This is where the can­ni­ness of san siro man­age­rial debu­tant al­le­gri will even­tu­ally tell. al­le­gri was not high on the list of pri­mary clubs in Italy, never mind Europe, and it is still a mys­tery as to why Mi­lan courted and con­vinced the for­mer Cagliari boss to suc­ceed Leonardo. When their ap­proach was made, al­le­gri was out in the cold at Cagliari, af­ter his man­age­rial ten­ure was cut short in april.

af­ter guid­ing the ros­soblu to ninth place in sea­son 2008/09, he could only man­age a place out­side the top 10 and last term and was re­placed by the Cagliari youth coach be­fore he could com­plete the cam­paign.

as such his se­lec­tion caused doubts to be raised loudly: Leonardo, a re­spected for­mer Mi­lan player, could not han­dle the egos that bounced around in their dress­ing room and the pres­sure that came from all cor­ners. What were the odds that an un­her­alded in­di­vid­ual would re­turn the ros­soneri to cham­pi­onship chas­ing ma­te­rial? The nu­cleus of the team that tri­umphed in the Cham­pi­ons League 2007 was still in­tact when al­le­gri was handed the reins in mid-June.

In terms of line-up alone, the ros­soneri are still a team to fear and re­spect. The fact that they have yet to win the scud­etto in the last six sea­sons – the clos­est they came dur­ing this pe­riod was when they ended up as the run­ners-up to Ju­ven­tus in the sham sea­son 2004/05 – and have been per­form­ing poorly in the Cham­pi­ons League had alarmed the club hi­er­ar­chy. al­le­gri’s fast es­tab­lished stand­ing in the serie a – he was voted as the man­ager of the sea­son twice in a row by his peers and his trans­for­ma­tion of Cagliari into an at­tack­ing unit on a nar­row bud­get and key player ex­its - won over the Mi­lan club.

Mi­lan, of course, is where rep­u­ta­tion is made or man­gled. The gam­ble on the 43year-old was akin to the one that silvio Ber­lus­coni took on an­other ris­ing coach­ing star, ar­rigo sac­chi in 1986. Ber­lus­coni, in his sec­ond stint as the club pres­i­dent, is ea­ger for sil­ver­ware and has pro­vided al­le­gri with two mav­er­ick tal­ent in Ibrahi­movic and robinho. The swede and Brazil­ian would en­sure that he has his work cut out for him and, in true fashion, it ar­rived when Ibrahi­movic had a train­ing ground bust-up with de­fender oguchi onyewu in full view of sup­port­ers early this month.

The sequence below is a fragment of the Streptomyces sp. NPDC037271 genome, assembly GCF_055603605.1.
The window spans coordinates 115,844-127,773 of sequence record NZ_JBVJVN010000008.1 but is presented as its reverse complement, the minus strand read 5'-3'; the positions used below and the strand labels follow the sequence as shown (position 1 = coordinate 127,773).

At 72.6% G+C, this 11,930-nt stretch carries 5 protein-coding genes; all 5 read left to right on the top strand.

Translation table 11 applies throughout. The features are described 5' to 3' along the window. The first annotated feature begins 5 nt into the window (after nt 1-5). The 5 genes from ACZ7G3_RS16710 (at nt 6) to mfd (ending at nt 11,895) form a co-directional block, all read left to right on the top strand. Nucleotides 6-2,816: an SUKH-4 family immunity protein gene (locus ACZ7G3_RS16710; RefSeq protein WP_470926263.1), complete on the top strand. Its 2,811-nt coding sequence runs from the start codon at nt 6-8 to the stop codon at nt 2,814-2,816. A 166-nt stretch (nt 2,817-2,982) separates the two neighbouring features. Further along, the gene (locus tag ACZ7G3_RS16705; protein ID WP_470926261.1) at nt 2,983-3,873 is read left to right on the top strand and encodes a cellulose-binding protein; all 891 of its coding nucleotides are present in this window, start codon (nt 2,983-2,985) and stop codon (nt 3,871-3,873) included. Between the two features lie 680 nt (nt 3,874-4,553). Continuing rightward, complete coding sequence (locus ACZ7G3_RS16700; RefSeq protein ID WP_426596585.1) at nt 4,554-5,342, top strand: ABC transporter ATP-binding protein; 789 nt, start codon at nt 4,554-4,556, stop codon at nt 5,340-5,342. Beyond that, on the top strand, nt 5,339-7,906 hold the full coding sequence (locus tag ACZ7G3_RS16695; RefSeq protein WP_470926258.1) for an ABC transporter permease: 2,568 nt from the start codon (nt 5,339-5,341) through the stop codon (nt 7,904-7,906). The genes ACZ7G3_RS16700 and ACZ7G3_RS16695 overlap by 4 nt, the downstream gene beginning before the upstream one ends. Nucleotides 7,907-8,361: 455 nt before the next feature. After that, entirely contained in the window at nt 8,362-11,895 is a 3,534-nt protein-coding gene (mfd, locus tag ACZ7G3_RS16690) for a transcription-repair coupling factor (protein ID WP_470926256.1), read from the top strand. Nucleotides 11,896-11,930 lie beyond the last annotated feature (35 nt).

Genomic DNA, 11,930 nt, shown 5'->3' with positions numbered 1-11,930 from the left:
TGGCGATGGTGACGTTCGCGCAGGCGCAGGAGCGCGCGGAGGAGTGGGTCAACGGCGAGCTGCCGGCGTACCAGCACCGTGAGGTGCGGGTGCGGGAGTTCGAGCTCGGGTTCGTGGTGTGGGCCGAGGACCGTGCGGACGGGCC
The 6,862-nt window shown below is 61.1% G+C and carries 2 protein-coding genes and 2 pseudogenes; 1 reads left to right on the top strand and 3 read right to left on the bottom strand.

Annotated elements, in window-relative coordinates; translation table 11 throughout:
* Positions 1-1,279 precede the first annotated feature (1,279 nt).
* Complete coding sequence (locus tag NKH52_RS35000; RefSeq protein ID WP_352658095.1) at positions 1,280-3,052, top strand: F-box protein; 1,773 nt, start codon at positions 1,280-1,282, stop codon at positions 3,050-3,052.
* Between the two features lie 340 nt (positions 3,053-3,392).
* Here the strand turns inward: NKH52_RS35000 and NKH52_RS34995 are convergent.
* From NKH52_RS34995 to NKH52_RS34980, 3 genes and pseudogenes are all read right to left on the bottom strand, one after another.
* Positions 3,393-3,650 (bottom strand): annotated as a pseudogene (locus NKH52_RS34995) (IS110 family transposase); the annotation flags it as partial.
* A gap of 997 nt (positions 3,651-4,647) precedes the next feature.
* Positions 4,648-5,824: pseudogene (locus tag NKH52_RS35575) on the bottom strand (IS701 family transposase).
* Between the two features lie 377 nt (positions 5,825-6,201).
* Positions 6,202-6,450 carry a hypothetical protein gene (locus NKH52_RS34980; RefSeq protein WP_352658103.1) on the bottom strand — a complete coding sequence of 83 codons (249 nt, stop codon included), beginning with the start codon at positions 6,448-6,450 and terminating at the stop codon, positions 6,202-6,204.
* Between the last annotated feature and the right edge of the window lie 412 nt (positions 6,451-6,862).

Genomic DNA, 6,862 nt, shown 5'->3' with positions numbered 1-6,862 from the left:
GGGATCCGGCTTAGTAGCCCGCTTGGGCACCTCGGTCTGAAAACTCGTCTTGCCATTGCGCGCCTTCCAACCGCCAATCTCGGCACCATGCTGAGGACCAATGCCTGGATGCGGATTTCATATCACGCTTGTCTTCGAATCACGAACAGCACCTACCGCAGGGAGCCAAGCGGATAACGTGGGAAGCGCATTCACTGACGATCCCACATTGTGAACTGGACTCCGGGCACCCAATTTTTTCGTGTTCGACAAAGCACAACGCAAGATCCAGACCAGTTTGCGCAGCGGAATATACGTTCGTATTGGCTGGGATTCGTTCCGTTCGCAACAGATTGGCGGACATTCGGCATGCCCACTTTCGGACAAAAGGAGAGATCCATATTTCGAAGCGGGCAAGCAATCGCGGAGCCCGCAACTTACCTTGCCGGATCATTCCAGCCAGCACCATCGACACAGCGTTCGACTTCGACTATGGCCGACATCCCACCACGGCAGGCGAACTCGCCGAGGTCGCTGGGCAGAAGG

The club cov­ered it up with clichés – vicepres­i­dent adri­ano Gal­liani claimed that the brawl was “a good sign” – and the derby win helped put a dis­tance be­tween the in­ci­dent and the eu­pho­ria of scal­ing the sum­mit of the serie a last sun­day. al­le­gri has earned him­self a lot of breath­ing space though the re­build­ing of the squad and the quest for glory are the de­ter­min­ing fac­tors in the longevity of his ca­reer at the san siro. These are also is­sues that are not within al­le­gri’s con­trol.

He is very much de­pen­dent on Gal­liani mak­ing the pur­chases that could grad­u­ally re­place the likes of Pirlo, Gat­tuso, Zam­brotta, In­za­ghi, nesta, see­dorf and am­brosini. This is a huge task, even in­con­ceiv­able in the hands of the un­trained, and Gal­liani must op­er­ate with lesser fi­nan­cial clout to beat big­ger ri­vals from the Premier League, La Liga and serie a it­self for the sig­na­tures of out­stand­ing play­ers.

The no­tion that Mi­lan might not hold out the al­lure of old has been crushed with the sign­ing of Ibrahi­movic and robinho, which has also bur­nished Gal­liani’s sense of self. He now must demon­strate that am­bi­tion again if al­le­gri and the ros­soneri were to main­tain their pole po­si­tion.

Dan­ger­ous duo: AC Mi­lan’s Robinho and Zla­tan Ibrahi­movic have found a new spark for them­selves at San Siro.